New Creations added to the shop ?
New in the shop, some coat Hangers / Hooks made from recycled plastic boards.
They come in two different shapes and two different backs (self-adhesive and screw).
Still few days to get 10% on your order with the coupon offer10percents.
The shop is back online with new prints, paintings and jewelries. Fully https secured and payment via Paypal.
Enjoy 10% discount with the coupon OFFER10PERCENTS
ending 31st of October 2019
I designed this stand for Edinburgh College of Art with sustainability and usability as the core concepts.
Recycled & Recyclable Core
The core components (paper tubes and plastic sheets) are already recycled materials, linked together with paper clips and screws, making it easy to assemble, dismantle and reuse in another configuration. This also leaves the materials clean, free from glue or paint that would end their recycling cycle. The coat hangers are also made out of cardboards, except for the metal hooks and clips obviously.
Taking the concept further, additional storage boxes and decoration of the stand have been made from Graduate Fashion Week 2018 waste, collected on site from skips.
The different heights of the tables make the stand accessible, as well as the shaping the space. This is enhanced by the lightning which brings up the portfolios and creates a unique, warm, boutique atmosphere. The petals have different heights to showcase different length of garments, and also giving every students equal opportunity to showcase their work.
The design was though through to limit the amount of waste & lost raw material to a minimum; every millimetre counts!
The left over of the tubes used to create the hangers have been used to make the ‘heads’ of the mannequins and the lamps are designed using the centre of the petals.
Almost every elements of the stand will be repurposed for next years’ event or donated to local charities at the end of GFW18, and when the time comes, they can be recycled again at a local waste management centre!
Kalico Plastic sheets
UK based company converting waste plastics into colourful, aesthetic boards
100% recycled , 100% recyclable
UK based company
Will be donated to the community garden at the Edinburgh Royal Hospital
EU based companies, local shops
To be reused in the build of 2019 stand
Mark Kobine for your help, advices and sharing pains aux chocolats.
Emily Ford-Halliday & Mal Burkinshaw for the opportunity and trusting me.
Linda Wilson, Juliet Dearden & Claire Ferguson for your support.
Wendy Bruce for your kindness and making everything easy.
Design Informatics for letting me use the studio and workshops.
I made the clock, she made the lamp. Very close concept from my Circadian clock but with light. It is very elegant and I wish I came up with this idea (even if I still like very much my clock).
I started thinking about our survival needs, from what came the important question: why are we not more careful on what we do on the planet, when it is what offer us the possibility to live?
Our survival needs are:
– appropriate atmospheric pressure
We can survive:
– 3 min without air
– 3 hours without a regulated body temperature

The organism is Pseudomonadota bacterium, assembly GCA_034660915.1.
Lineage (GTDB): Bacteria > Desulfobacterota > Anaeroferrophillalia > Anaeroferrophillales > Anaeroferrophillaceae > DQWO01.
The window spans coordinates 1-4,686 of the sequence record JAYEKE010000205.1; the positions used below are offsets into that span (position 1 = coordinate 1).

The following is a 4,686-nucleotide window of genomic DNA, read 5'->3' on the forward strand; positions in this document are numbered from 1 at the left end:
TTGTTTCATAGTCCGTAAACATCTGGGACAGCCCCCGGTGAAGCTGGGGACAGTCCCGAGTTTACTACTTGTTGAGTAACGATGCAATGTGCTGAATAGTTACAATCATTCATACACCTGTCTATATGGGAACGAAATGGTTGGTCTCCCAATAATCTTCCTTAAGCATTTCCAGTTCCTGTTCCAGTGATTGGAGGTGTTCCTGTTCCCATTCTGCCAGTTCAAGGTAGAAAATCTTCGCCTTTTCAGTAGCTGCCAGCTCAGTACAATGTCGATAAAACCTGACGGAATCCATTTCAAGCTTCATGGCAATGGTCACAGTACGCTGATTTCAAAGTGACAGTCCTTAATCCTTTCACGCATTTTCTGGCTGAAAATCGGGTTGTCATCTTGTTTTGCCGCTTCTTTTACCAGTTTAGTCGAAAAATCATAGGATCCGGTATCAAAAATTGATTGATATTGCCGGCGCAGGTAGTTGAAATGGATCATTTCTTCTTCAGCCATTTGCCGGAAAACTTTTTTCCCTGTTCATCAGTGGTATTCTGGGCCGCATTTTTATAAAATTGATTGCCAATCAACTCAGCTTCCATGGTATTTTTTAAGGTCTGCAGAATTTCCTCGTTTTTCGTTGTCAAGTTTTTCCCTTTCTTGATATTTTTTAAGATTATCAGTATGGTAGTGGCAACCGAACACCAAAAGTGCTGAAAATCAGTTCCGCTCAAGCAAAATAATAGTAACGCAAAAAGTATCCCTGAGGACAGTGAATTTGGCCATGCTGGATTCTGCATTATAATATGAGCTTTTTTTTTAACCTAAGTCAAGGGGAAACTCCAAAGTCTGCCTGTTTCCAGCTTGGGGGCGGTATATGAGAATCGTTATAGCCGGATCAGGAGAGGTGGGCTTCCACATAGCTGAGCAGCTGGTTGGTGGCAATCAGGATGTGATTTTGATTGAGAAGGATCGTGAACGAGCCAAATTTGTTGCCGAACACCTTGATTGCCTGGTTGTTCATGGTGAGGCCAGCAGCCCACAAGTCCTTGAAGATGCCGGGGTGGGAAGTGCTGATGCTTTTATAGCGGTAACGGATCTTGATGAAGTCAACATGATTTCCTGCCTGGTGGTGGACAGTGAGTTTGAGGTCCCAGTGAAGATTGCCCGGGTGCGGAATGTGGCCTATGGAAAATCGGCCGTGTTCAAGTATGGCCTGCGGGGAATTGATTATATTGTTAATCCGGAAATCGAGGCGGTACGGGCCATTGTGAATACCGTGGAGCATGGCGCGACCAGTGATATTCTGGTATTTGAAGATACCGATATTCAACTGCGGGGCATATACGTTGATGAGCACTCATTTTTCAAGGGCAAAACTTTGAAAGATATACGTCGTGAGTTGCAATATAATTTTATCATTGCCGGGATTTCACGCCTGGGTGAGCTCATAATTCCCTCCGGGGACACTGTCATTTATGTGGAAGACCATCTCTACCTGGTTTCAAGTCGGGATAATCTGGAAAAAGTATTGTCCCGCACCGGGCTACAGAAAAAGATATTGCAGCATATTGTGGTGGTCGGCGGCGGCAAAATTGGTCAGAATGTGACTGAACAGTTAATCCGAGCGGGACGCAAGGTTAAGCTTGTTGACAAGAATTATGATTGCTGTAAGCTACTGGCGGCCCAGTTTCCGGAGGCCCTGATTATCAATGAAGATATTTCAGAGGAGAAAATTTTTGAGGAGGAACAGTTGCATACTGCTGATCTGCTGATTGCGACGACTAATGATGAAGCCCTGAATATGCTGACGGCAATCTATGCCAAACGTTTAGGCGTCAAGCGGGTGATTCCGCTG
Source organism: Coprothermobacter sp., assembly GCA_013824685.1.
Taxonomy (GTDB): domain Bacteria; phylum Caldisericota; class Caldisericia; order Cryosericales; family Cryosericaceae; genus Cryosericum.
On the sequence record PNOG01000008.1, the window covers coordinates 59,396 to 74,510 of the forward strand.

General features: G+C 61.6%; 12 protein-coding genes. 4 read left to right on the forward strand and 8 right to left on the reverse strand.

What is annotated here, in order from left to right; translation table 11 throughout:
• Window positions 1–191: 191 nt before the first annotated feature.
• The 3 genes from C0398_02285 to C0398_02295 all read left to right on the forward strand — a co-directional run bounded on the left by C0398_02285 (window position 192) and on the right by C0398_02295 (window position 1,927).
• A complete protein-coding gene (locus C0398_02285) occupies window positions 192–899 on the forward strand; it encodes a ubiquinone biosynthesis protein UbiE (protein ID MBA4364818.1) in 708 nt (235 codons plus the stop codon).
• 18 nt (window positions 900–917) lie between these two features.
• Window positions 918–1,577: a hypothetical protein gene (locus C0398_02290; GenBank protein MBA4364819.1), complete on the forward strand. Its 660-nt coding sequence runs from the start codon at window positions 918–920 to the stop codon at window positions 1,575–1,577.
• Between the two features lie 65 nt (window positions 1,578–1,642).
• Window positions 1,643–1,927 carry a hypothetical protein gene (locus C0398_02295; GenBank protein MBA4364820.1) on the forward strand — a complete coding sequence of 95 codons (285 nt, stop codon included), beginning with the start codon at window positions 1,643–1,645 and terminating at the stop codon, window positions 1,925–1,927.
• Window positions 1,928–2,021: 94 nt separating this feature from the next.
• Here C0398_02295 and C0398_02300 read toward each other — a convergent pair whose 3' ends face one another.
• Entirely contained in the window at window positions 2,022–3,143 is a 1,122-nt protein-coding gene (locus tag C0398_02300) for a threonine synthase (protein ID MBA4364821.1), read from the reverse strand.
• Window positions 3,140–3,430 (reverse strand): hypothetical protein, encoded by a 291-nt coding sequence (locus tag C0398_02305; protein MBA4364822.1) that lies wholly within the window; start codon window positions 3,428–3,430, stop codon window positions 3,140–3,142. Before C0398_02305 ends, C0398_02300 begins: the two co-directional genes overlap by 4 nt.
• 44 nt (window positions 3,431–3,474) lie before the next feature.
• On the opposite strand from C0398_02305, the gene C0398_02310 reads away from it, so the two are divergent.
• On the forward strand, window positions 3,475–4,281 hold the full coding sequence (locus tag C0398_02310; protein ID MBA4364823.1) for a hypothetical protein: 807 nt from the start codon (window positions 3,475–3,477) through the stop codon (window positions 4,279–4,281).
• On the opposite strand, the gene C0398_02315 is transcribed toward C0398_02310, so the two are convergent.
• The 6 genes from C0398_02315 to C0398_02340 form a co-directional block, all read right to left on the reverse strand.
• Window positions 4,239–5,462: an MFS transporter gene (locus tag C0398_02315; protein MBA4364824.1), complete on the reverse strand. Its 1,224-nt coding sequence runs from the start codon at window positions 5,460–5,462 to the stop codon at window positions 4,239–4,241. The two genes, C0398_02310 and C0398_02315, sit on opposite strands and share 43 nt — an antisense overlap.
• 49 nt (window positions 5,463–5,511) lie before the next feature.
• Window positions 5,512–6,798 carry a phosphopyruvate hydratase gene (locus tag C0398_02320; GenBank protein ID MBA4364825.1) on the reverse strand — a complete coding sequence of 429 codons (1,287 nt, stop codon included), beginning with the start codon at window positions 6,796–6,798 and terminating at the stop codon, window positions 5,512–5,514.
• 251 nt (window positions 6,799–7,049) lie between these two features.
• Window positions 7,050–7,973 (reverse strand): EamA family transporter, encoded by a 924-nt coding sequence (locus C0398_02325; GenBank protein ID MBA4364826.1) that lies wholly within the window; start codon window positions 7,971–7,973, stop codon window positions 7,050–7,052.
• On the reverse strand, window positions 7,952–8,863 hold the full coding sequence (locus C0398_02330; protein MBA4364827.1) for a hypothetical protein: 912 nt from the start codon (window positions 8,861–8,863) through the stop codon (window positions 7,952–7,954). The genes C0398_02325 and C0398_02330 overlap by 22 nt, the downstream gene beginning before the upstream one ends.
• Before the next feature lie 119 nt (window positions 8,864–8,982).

– 3 days without water
– 3 weeks without food
The one I am the most interested in is the water. Maybe because it is my favourite element to be in and my favourite drink 🙂
Our body is composed between 60% and 80% of water. It (water) provides the environment necessary for life.
A sandglass is meant to give the time like it is indefinite, but what if it was leaking ?
I am thinking to make one with water. The amount of water inside would be equivalent on the volume available on earth/per person, and would leak in accordance of the diminishing of the resource.
Designed by Brynjar Sigurðarson for PCM Design, these glacier-shaped candles will not take a long time to melt upon contact with heat. They have been developed in order to remind people that global warming is our problem and it’s still time to act. From Fubiz
Comical irony of this ad: it claims to offer us a savior that will end our perceived slavery to technology – in the form of more technology. As jarring as this logic is, it makes complete sense when taken as a prime example of capitalism taking something that could possibly subvert it and twisting it to its advantage. “it can’t attempt to overthrow the tyranny of cellphones, because it is selling a phone” is spot-on – the obvious way to stop your phone from running your life is to get rid of it or at least stop carrying it all the time. This is problematic for capitalism because you can’t sell something that people can already do for free. The decision to address the problem (at least in the mind of the audience) without losing the ability to profit from its root cause is at once terrifyingly effective and par for the course.
On a slightly different (but hopefully related) tangent, the first part of this commercial can be easily construed as a panopticon. The people on their phones may be “connected” online, but the point the ad makes is how isolated they are in real life. The metaphorical observation tower here is occupied by the few people saying “Really? ” and the viewer watching the ad. The Windows Phone purports to break down the divisive cell walls of this panopticon, but all it’s really selling is the ability to pretend they don’t exist. by Alex Beachum
From Critical commons
The Useless Box, sometimes known as the Leave Me Alone Box, is a machine the sole function of which is to shut itself down by extending an arm that flicks the power button off.
Why our phone, TV could not ask us to leave them alone, and push us to disconnect.